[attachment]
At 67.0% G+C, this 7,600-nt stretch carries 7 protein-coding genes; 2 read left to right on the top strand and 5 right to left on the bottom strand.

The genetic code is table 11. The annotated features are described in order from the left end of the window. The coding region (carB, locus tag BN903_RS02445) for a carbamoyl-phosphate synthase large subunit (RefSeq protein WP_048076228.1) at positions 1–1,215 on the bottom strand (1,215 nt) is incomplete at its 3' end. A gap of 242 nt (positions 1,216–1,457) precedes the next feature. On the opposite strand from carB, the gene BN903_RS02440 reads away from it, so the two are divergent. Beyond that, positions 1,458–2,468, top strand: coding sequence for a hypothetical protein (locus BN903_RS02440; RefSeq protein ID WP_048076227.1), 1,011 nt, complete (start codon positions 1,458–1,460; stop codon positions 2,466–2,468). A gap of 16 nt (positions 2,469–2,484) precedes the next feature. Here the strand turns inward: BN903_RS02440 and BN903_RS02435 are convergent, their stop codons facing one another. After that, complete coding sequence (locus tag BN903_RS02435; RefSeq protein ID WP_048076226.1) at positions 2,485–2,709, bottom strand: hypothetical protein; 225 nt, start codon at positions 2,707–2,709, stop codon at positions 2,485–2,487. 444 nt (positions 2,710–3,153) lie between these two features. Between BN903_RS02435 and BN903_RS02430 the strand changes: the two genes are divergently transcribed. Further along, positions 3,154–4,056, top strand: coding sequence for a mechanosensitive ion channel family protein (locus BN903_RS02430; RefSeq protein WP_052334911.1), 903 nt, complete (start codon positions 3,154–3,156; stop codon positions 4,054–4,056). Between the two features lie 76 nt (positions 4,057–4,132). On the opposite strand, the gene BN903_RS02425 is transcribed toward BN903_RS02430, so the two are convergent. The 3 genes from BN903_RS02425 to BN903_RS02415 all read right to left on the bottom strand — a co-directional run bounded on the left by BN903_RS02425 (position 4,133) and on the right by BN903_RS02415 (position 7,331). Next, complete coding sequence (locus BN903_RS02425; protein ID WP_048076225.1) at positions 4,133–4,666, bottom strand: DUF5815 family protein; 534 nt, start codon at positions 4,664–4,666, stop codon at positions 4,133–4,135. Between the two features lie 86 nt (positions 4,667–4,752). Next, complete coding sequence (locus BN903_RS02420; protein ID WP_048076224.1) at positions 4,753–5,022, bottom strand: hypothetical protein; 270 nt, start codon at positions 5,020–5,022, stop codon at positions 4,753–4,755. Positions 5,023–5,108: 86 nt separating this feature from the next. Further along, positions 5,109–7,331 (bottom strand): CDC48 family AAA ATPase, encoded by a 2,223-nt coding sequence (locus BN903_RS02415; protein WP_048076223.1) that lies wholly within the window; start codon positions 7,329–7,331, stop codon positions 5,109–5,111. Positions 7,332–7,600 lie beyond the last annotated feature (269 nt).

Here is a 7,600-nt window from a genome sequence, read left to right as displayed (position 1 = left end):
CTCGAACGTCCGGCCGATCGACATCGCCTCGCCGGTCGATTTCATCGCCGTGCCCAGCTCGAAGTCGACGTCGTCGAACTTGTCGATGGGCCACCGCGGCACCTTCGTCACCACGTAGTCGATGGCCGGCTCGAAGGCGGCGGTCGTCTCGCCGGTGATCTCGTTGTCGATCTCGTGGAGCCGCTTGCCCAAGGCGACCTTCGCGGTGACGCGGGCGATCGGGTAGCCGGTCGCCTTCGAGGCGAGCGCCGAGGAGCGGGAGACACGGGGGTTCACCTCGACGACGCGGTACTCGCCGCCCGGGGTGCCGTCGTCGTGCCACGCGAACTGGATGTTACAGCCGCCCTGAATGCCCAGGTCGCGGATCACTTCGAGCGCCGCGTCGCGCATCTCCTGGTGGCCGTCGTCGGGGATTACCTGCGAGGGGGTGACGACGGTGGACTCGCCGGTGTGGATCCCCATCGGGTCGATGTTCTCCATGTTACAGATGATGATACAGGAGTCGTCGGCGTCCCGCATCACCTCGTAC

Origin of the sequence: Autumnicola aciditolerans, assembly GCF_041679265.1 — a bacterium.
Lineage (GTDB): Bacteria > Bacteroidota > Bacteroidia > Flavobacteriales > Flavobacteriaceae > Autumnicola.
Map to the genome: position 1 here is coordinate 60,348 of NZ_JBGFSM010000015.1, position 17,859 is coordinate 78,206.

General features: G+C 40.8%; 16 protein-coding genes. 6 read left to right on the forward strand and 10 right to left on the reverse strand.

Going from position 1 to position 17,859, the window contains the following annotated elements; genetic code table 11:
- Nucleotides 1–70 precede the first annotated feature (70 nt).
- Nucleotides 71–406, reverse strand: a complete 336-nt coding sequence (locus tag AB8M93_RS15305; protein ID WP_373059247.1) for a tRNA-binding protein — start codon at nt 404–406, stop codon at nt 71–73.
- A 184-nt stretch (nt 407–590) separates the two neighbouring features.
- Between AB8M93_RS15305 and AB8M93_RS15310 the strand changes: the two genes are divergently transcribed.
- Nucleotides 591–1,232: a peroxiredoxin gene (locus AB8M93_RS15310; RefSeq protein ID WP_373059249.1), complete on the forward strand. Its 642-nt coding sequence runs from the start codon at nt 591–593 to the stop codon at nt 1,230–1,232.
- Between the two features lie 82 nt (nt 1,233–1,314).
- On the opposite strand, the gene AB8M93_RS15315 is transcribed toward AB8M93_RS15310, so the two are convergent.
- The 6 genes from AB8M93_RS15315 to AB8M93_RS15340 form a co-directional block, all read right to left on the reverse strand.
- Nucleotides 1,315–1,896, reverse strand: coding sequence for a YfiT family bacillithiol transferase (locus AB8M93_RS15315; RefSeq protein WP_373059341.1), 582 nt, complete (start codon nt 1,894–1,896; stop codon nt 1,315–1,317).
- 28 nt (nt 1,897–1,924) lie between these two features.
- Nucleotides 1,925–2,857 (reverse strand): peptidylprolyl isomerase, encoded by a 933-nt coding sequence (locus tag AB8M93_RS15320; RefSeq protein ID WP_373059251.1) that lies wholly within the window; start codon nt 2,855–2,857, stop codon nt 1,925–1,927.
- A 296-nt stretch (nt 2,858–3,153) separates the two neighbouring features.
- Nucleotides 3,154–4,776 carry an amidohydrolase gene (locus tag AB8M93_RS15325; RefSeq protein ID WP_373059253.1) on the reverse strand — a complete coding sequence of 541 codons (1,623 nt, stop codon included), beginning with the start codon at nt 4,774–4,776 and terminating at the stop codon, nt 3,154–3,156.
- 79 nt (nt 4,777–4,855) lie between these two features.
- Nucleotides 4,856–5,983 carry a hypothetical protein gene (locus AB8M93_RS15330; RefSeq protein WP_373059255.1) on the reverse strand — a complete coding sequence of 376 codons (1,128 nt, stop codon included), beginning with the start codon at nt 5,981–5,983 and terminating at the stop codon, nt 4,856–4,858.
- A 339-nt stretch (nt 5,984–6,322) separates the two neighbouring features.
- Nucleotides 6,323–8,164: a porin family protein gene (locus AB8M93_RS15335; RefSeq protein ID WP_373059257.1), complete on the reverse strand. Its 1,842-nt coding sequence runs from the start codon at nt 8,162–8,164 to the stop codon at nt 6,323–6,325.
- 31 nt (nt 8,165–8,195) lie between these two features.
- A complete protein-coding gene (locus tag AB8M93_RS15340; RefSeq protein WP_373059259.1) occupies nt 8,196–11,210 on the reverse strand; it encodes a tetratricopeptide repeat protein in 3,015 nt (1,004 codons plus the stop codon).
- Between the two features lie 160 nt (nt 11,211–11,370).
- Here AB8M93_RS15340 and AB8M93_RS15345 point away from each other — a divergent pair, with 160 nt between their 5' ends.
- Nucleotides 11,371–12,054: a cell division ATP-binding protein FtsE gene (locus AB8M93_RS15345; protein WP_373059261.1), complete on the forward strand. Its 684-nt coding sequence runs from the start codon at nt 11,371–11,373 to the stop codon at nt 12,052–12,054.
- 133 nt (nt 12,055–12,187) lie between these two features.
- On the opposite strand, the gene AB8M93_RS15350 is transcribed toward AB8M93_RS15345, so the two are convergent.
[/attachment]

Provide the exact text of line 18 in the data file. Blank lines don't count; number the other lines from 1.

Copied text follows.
- Nucleotides 1,315–1,896, reverse strand: coding sequence for a YfiT family bacillithiol transferase (locus AB8M93_RS15315; RefSeq protein WP_373059341.1), 582 nt, complete (start codon nt 1,894–1,896; stop codon nt 1,315–1,317).